Festina lente or σπεῦδε βραδέως (speude bradeos) is a classical adage and oxymoron meaning "make haste slowly" or "more haste, less speed". It has been used as the motto of many people including the emperors Augustus and Titus, the Medicis and the Onslows.
|“||Nihil autem minus perfecto duci quam festinationem temeritatemque convenire arbitrabatur. Crebro itaque illa iactabat: σπεῦδε βραδέως; ἀσφαλὴς γάρ ἐστ᾽ ἀμείνων ἢ θρασὺς στρατηλάτης; et: "sat celeriter fieri quidquid fiat satis bene."
(He thought nothing less becoming in a well-trained leader than haste and rashness, and, accordingly, favourite sayings of his were: "More haste, less speed"; "Better a safe commander than a bold"; and "That is done quickly enough which is done well enough.")
Gold coins were minted for Augustus which bore the image of a crab and a butterfly, which was considered to be emblematic of the adage. Other pairings used to illustrate the adage include a hare in a snail shell; a chameleon with a fish; a diamond ring entwined with foliage; and, especially, a dolphin entwined around an anchor. Cosimo I de' Medici, Grand Duke of Tuscany had festina lente as his motto and illustrated it with a tortoise with a sail upon its back.
Erasmus praised the adage in his great work, Adagia, and used it especially to compliment his printer—"Aldus, making haste slowly, has acquired as much gold as he has reputation, and richly deserves both." Aldus used the corresponding symbol of the dolphin and anchor as his printer's mark. He showed Erasmus a Roman silver coin, given to him by Cardinal Bembo, which bore this symbol on the reverse side.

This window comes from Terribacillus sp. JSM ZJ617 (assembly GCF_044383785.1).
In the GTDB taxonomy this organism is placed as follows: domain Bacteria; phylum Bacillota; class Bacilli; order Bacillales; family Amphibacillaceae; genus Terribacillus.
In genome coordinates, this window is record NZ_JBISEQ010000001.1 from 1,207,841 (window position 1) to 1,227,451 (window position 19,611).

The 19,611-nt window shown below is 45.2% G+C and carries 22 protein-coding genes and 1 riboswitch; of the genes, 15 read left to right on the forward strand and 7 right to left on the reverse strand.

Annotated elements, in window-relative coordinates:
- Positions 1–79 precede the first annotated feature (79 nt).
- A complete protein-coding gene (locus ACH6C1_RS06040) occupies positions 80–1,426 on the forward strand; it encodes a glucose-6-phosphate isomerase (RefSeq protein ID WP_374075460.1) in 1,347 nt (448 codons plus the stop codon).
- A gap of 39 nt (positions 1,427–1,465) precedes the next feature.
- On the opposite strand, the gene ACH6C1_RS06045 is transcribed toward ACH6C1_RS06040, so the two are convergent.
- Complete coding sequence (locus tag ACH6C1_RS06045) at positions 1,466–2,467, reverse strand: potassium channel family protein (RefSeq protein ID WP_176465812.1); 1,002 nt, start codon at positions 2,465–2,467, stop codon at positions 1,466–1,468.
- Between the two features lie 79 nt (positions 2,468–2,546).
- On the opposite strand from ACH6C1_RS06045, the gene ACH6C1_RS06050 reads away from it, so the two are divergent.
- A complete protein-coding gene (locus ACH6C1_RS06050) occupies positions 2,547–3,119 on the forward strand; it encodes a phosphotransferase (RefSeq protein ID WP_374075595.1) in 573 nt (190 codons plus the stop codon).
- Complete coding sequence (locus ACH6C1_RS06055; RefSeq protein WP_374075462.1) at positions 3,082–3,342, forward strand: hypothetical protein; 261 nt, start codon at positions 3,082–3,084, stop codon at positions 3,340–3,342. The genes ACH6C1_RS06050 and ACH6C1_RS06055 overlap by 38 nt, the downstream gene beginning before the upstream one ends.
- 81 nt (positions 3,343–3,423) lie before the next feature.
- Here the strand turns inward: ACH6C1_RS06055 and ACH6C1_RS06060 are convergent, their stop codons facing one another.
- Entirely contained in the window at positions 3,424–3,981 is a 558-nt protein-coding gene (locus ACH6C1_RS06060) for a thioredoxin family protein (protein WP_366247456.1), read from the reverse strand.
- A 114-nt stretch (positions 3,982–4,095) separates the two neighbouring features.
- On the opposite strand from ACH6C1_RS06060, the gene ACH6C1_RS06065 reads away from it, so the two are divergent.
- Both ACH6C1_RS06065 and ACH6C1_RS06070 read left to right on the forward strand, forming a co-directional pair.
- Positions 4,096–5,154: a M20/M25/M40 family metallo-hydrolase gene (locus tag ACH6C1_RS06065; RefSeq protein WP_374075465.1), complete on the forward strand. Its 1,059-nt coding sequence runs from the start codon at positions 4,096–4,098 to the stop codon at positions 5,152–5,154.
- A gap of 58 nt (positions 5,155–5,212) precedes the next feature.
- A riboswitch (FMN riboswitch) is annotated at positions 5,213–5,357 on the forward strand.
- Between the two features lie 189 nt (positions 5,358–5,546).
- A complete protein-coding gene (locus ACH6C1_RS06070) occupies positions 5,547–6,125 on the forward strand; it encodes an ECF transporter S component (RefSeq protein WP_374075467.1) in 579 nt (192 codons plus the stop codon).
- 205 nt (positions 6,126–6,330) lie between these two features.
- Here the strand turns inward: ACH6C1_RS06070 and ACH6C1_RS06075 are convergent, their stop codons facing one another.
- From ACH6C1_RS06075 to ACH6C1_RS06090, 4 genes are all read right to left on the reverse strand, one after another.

The meaning of the phrase is that activities should be performed with a proper balance of urgency and diligence. If tasks are rushed too quickly then mistakes are made and good long-term results are not achieved. Work is best done in a state of flow in which one is fully engaged by the task and there is no sense of time passing. "Slow is smooth, smooth is fast."
The phrase is used in physics to describe the Strong Confinement Limit or Festina Lente Limit, which is a mode of an atom laser in which the frequency of emission of the Bose-Einstein condensate is less than the confinement frequency of the trap.
|“||Laßt uns auch diesmal doch nur die Mittelstraße betreten! Eile mit Weile! das war selbst Kaiser Augustus' Devise.
(Let us this time take the middle course. Make haste slowly: that was Emperor Augustus' motto.)
Greeting used often in Robin Sloan's "Mr. Penumbra's 24-Hour Bookstore."
See also 
- Suetonius, John Carew Wolfe, "Lives of the Caesars", Suetonius 1, ISBN 978-0-674-99570-3
- W. Deonna (1954), "The Crab and the Butterfly: A Study in Animal Symbolism", Journal of the Warburg and Courtauld Institutes (The Warburg Institute) 17 (1/2): 47–86, JSTOR 750132
- Gabriele Simeoni (1559), Le Imprese Heroiche et Morali, ISBN 978-1-149-36798-8
- Gary M. Bouchard (2000), "[[Colin Clout]]'s "Stayed Steps"", ISBN 978-1-57591-044-4 Text "Colin's campus: Cambridge life and the English eclogue " ignored (help); Wikilink embedded in URL title (help)
- Aleta Alekbarova (20 juin 2010), "M. Durmius’ Aureus", L'Age d'Or de la Poésie latine
- Hope B. Werness (2006), "Turtle", The Continuum encyclopedia of animal symbolism in art, ISBN 978-0-8264-1913-2
- Desiderius Erasmus, William Watson Barker (2001), The adages of Erasmus, University of Toronto Press, ISBN 0-8020-4874-9
- "Some rare or unpublished Roman gold coins", The Numismatic Chronicle and Journal of the Numismatic Society (Royal Numismatic Society) 7–8: 225
- John McMichaels, "Allegories of Rhetoric and Dialectic in Shakespeare’s Plays", Allegoria Paranoia
- Mark Antony Lower (1860), "Onslow", Patronymica Britannica
- Karlin Sloan, Lindsey Pollak, "Festina Lente", Smarter, faster, better
- Anonymous, How do you interpert [sic] the quote Slow is smooth Smooth is fast?
- Filip Floegel (2003), Optical Loading of a Bose–Einstein Condensate, retrieved 2010-09-16
- Scottish notes and queries, D. Wyllie and son, 1895, p. 104